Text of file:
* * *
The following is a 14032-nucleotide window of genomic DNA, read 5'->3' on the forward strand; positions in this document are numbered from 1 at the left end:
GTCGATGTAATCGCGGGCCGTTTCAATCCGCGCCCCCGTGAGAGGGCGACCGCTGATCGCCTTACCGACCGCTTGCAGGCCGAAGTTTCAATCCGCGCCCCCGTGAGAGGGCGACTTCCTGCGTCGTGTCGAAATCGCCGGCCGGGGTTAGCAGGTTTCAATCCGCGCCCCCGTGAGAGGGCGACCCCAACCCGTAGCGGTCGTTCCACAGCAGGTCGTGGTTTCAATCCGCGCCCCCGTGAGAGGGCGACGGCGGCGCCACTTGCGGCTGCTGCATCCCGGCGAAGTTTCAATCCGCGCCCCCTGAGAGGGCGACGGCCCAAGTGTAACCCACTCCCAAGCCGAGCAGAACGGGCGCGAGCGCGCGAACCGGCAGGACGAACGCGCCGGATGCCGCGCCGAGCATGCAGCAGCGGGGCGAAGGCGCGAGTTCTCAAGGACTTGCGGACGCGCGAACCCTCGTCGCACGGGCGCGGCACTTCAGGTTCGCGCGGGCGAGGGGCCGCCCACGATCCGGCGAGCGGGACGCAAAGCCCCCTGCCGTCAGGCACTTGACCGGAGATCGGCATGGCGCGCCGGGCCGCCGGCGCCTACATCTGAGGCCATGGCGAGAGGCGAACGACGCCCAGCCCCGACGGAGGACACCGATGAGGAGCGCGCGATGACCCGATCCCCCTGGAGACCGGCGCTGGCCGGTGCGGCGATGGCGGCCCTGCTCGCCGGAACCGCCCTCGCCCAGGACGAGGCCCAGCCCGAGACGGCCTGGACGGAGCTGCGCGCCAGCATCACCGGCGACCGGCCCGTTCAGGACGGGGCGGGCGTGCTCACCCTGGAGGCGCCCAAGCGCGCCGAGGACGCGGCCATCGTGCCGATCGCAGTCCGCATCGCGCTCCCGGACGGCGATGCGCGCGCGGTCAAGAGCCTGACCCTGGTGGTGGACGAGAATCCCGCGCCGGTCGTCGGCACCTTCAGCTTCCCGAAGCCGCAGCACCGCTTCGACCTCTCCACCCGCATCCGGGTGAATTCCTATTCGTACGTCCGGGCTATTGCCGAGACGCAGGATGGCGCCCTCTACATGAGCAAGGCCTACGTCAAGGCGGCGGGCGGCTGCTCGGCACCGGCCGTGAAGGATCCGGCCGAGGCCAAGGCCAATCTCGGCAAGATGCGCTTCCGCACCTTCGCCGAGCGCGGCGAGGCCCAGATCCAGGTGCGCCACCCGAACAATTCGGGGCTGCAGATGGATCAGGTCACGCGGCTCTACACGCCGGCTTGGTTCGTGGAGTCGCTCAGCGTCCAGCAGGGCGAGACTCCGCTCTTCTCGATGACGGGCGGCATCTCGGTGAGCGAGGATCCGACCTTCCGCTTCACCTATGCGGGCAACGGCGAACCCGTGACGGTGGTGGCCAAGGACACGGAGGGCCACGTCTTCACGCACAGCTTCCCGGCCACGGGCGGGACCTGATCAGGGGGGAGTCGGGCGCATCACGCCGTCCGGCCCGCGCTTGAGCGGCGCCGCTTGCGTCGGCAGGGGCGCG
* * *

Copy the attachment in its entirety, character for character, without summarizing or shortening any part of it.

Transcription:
The following is a 14032-nucleotide window of genomic DNA, read 5'->3' on the forward strand; positions in this document are numbered from 1 at the left end:
GTCGATGTAATCGCGGGCCGTTTCAATCCGCGCCCCCGTGAGAGGGCGACCGCTGATCGCCTTACCGACCGCTTGCAGGCCGAAGTTTCAATCCGCGCCCCCGTGAGAGGGCGACTTCCTGCGTCGTGTCGAAATCGCCGGCCGGGGTTAGCAGGTTTCAATCCGCGCCCCCGTGAGAGGGCGACCCCAACCCGTAGCGGTCGTTCCACAGCAGGTCGTGGTTTCAATCCGCGCCCCCGTGAGAGGGCGACGGCGGCGCCACTTGCGGCTGCTGCATCCCGGCGAAGTTTCAATCCGCGCCCCCTGAGAGGGCGACGGCCCAAGTGTAACCCACTCCCAAGCCGAGCAGAACGGGCGCGAGCGCGCGAACCGGCAGGACGAACGCGCCGGATGCCGCGCCGAGCATGCAGCAGCGGGGCGAAGGCGCGAGTTCTCAAGGACTTGCGGACGCGCGAACCCTCGTCGCACGGGCGCGGCACTTCAGGTTCGCGCGGGCGAGGGGCCGCCCACGATCCGGCGAGCGGGACGCAAAGCCCCCTGCCGTCAGGCACTTGACCGGAGATCGGCATGGCGCGCCGGGCCGCCGGCGCCTACATCTGAGGCCATGGCGAGAGGCGAACGACGCCCAGCCCCGACGGAGGACACCGATGAGGAGCGCGCGATGACCCGATCCCCCTGGAGACCGGCGCTGGCCGGTGCGGCGATGGCGGCCCTGCTCGCCGGAACCGCCCTCGCCCAGGACGAGGCCCAGCCCGAGACGGCCTGGACGGAGCTGCGCGCCAGCATCACCGGCGACCGGCCCGTTCAGGACGGGGCGGGCGTGCTCACCCTGGAGGCGCCCAAGCGCGCCGAGGACGCGGCCATCGTGCCGATCGCAGTCCGCATCGCGCTCCCGGACGGCGATGCGCGCGCGGTCAAGAGCCTGACCCTGGTGGTGGACGAGAATCCCGCGCCGGTCGTCGGCACCTTCAGCTTCCCGAAGCCGCAGCACCGCTTCGACCTCTCCACCCGCATCCGGGTGAATTCCTATTCGTACGTCCGGGCTATTGCCGAGACGCAGGATGGCGCCCTCTACATGAGCAAGGCCTACGTCAAGGCGGCGGGCGGCTGCTCGGCACCGGCCGTGAAGGATCCGGCCGAGGCCAAGGCCAATCTCGGCAAGATGCGCTTCCGCACCTTCGCCGAGCGCGGCGAGGCCCAGATCCAGGTGCGCCACCCGAACAATTCGGGGCTGCAGATGGATCAGGTCACGCGGCTCTACACGCCGGCTTGGTTCGTGGAGTCGCTCAGCGTCCAGCAGGGCGAGACTCCGCTCTTCTCGATGACGGGCGGCATCTCGGTGAGCGAGGATCCGACCTTCCGCTTCACCTATGCGGGCAACGGCGAACCCGTGACGGTGGTGGCCAAGGACACGGAGGGCCACGTCTTCACGCACAGCTTCCCGGCCACGGGCGGGACCTGATCAGGGGGGAGTCGGGCGCATCACGCCGTCCGGCCCGCGCTTGAGCGGCGCCGCTTGCGTCGGCAGGGGCGCG